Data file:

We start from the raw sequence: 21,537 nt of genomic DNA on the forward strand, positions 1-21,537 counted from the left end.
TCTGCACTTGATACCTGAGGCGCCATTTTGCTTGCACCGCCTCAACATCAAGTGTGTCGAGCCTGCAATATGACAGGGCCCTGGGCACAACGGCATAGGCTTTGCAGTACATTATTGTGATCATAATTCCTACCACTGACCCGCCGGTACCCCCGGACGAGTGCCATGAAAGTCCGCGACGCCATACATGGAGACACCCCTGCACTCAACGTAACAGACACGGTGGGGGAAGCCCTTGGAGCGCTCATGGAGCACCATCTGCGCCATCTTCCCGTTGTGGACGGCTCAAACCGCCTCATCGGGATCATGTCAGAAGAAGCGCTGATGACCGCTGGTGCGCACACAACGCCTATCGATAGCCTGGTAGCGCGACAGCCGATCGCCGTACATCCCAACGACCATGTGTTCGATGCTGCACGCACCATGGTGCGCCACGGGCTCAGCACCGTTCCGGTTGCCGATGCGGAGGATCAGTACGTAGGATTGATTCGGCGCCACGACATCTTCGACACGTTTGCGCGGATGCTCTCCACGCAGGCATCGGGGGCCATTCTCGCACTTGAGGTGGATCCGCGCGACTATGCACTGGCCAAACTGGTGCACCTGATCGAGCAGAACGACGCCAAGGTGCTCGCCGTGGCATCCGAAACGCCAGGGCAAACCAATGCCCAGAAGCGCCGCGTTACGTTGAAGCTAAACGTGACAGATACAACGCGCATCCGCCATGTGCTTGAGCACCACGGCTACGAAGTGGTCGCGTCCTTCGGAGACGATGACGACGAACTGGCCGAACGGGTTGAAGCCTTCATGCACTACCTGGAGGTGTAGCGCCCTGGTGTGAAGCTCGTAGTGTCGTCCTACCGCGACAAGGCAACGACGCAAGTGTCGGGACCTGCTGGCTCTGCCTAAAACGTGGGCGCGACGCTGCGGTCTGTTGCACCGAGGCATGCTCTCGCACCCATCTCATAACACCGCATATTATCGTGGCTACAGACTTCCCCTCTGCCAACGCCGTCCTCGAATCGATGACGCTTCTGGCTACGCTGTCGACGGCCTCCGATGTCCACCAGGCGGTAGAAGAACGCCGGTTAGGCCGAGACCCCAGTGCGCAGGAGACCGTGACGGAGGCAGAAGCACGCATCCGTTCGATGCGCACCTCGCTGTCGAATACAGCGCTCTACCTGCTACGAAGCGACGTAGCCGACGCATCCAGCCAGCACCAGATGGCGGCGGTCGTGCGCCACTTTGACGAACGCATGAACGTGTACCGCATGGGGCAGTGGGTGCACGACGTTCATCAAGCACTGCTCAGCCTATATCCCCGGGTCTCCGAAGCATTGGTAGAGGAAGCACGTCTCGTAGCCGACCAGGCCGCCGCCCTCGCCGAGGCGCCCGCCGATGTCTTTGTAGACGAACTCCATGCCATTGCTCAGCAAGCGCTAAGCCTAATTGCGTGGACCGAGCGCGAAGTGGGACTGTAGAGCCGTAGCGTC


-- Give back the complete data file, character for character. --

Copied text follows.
We start from the raw sequence: 21,537 nt of genomic DNA on the forward strand, positions 1-21,537 counted from the left end.
TCTGCACTTGATACCTGAGGCGCCATTTTGCTTGCACCGCCTCAACATCAAGTGTGTCGAGCCTGCAATATGACAGGGCCCTGGGCACAACGGCATAGGCTTTGCAGTACATTATTGTGATCATAATTCCTACCACTGACCCGCCGGTACCCCCGGACGAGTGCCATGAAAGTCCGCGACGCCATACATGGAGACACCCCTGCACTCAACGTAACAGACACGGTGGGGGAAGCCCTTGGAGCGCTCATGGAGCACCATCTGCGCCATCTTCCCGTTGTGGACGGCTCAAACCGCCTCATCGGGATCATGTCAGAAGAAGCGCTGATGACCGCTGGTGCGCACACAACGCCTATCGATAGCCTGGTAGCGCGACAGCCGATCGCCGTACATCCCAACGACCATGTGTTCGATGCTGCACGCACCATGGTGCGCCACGGGCTCAGCACCGTTCCGGTTGCCGATGCGGAGGATCAGTACGTAGGATTGATTCGGCGCCACGACATCTTCGACACGTTTGCGCGGATGCTCTCCACGCAGGCATCGGGGGCCATTCTCGCACTTGAGGTGGATCCGCGCGACTATGCACTGGCCAAACTGGTGCACCTGATCGAGCAGAACGACGCCAAGGTGCTCGCCGTGGCATCCGAAACGCCAGGGCAAACCAATGCCCAGAAGCGCCGCGTTACGTTGAAGCTAAACGTGACAGATACAACGCGCATCCGCCATGTGCTTGAGCACCACGGCTACGAAGTGGTCGCGTCCTTCGGAGACGATGACGACGAACTGGCCGAACGGGTTGAAGCCTTCATGCACTACCTGGAGGTGTAGCGCCCTGGTGTGAAGCTCGTAGTGTCGTCCTACCGCGACAAGGCAACGACGCAAGTGTCGGGACCTGCTGGCTCTGCCTAAAACGTGGGCGCGACGCTGCGGTCTGTTGCACCGAGGCATGCTCTCGCACCCATCTCATAACACCGCATATTATCGTGGCTACAGACTTCCCCTCTGCCAACGCCGTCCTCGAATCGATGACGCTTCTGGCTACGCTGTCGACGGCCTCCGATGTCCACCAGGCGGTAGAAGAACGCCGGTTAGGCCGAGACCCCAGTGCGCAGGAGACCGTGACGGAGGCAGAAGCACGCATCCGTTCGATGCGCACCTCGCTGTCGAATACAGCGCTCTACCTGCTACGAAGCGACGTAGCCGACGCATCCAGCCAGCACCAGATGGCGGCGGTCGTGCGCCACTTTGACGAACGCATGAACGTGTACCGCATGGGGCAGTGGGTGCACGACGTTCATCAAGCACTGCTCAGCCTATATCCCCGGGTCTCCGAAGCATTGGTAGAGGAAGCACGTCTCGTAGCCGACCAGGCCGCCGCCCTCGCCGAGGCGCCCGCCGATGTCTTTGTAGACGAACTCCATGCCATTGCTCAGCAAGCGCTAAGCCTAATTGCGTGGACCGAGCGCGAAGTGGGACTGTAGAGCCGTAGCGTC